Scheduling accuracy & available visit reasons

Scheduling accuracy is defined as the percentage of appointments that need to be rescheduled due to errors. For patient self-scheduling, “scheduling accuracy” refers to the tendency of patients to schedule the wrong appointment. Patients don’t know what types of visit are appropriate to their symptoms. Imagine trusting the patient to get the lab time right for testing, scheduling the right gap between that and the provider appointment, and figuring out the provider’s preferences for reviewing the results!

Even many people inside of healthcare aren’t aware of how complicated healthcare scheduling is. It causes a tremendous number of errors even for extensively trained and full-time schedulers. The power of combinatorics meant that just one mid-sized client of ours had over 50 million possible scheduling combinations! If you’re not familiar with these problems, we’ve written about the complexity problem of scheduling in this article. Go ahead and check it out, we’ll wait right here for you to come back:

 

The 3 Ways to Address Patient Scheduling Errors

 

The result of this complexity is that only a few visit reasons can be made available to patients. Nearly every patient portal allows patient self-scheduling, but typically only 3-7 visit reasons. This makes patient self-scheduling very limited. Patients usually request an appointment and wait for a scheduler to get back to them, which isn't very efficient or satisfying and doesn't even count as self-scheduling.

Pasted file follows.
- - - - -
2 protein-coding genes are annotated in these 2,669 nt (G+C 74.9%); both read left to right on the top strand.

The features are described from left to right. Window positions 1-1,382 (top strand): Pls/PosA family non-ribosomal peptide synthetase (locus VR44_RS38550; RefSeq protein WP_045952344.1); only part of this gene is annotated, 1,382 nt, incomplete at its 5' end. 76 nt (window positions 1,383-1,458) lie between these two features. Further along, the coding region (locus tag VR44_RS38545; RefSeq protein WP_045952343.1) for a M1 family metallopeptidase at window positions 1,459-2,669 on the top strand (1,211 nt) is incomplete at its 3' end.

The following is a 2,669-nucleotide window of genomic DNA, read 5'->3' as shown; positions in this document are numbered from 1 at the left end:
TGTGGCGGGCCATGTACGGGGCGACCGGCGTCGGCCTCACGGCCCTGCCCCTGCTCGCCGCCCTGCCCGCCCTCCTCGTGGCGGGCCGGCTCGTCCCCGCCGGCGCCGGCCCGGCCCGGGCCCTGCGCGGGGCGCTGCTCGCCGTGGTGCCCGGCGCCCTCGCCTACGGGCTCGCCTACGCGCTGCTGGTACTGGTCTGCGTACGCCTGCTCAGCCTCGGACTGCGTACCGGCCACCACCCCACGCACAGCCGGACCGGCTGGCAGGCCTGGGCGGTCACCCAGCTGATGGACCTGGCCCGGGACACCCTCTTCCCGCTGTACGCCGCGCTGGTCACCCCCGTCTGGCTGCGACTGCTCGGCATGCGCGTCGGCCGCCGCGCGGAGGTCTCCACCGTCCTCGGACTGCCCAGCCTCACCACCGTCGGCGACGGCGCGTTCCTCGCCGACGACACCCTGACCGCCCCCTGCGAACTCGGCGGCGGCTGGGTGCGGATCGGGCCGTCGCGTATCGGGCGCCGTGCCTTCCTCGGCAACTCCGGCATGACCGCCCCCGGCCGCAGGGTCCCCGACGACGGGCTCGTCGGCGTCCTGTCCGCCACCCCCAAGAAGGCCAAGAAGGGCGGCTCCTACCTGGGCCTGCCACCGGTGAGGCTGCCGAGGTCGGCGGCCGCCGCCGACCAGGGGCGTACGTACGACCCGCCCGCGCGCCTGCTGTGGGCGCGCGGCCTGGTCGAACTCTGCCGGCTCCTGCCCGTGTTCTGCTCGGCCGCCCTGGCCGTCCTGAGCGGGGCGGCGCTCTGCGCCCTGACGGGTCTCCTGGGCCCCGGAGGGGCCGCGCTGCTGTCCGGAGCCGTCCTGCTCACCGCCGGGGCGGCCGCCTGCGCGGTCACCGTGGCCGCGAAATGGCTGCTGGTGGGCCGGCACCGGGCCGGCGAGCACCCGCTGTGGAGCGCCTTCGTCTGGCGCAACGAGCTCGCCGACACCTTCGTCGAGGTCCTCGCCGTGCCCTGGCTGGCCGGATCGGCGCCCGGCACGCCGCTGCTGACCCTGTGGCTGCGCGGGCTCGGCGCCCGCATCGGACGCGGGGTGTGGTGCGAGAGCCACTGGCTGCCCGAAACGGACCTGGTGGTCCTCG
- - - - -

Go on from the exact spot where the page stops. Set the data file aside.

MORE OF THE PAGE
We pointed out that there are only 3 possible solutions to the complexity problem:

 

3 possible solutions to complexity

 

For patient self-scheduling, however, only 1 of these solutions solves scheduling accuracy and opens up the entire schedule for patient self-scheduling:

Solution2: Scheduling Automation

Scheduling Automation

Scheduling automation, like Health Desk Intelligent Scheduling, takes the complexity in scheduling and puts it into software. Because the computer system has been given the “training” for how to schedule, the patient doesn’t have to. It is so successful, clients of Intelligent Scheduling have gone from having 10% of their schedule online to having the entire scheduling calendar online, including complex imaging and surgeries!

While scheduling accuracy is the biggest benefit for Intelligent Patient Self-scheduling, it is by no means the only benefit. Other benefits are:

 

  • Self-rescheduling: this scheduling automation allows patients to re-schedule themselves while keeping all the same scheduling rules and without re-asking all the questions that were asked the first time! This saves tremendous time on the part of the patients and your staff, and helps keep the schedule full.
  • Automated Waitlist: waitlists give patients the chance for an earlier appointment if someone cancels. Let’s say your practice gets a reschedule for the next day. Self-scheduling waitlists matches that newly opened slot against all the criteria of patients in the waiting list, and offers to each patient in turn the opportunity to come in earlier and fill up that slot. Scheduling automation allows patients to opt-in to the waitlist, contacts patients in the waitlist when an opening becomes available, and lets patients update their phone numbers and manage their waitlist entries.
  • Automate rescheduling campaigns: a provider gets sick and needs to reschedule all appointments for a day. A snow storm hits and an entire office has to reschedule every appointment for a day. With Patient self-scheduling it is easy to send every single patient an email or SMS message with an apology and a quick re-schedule link to find the next available appointment.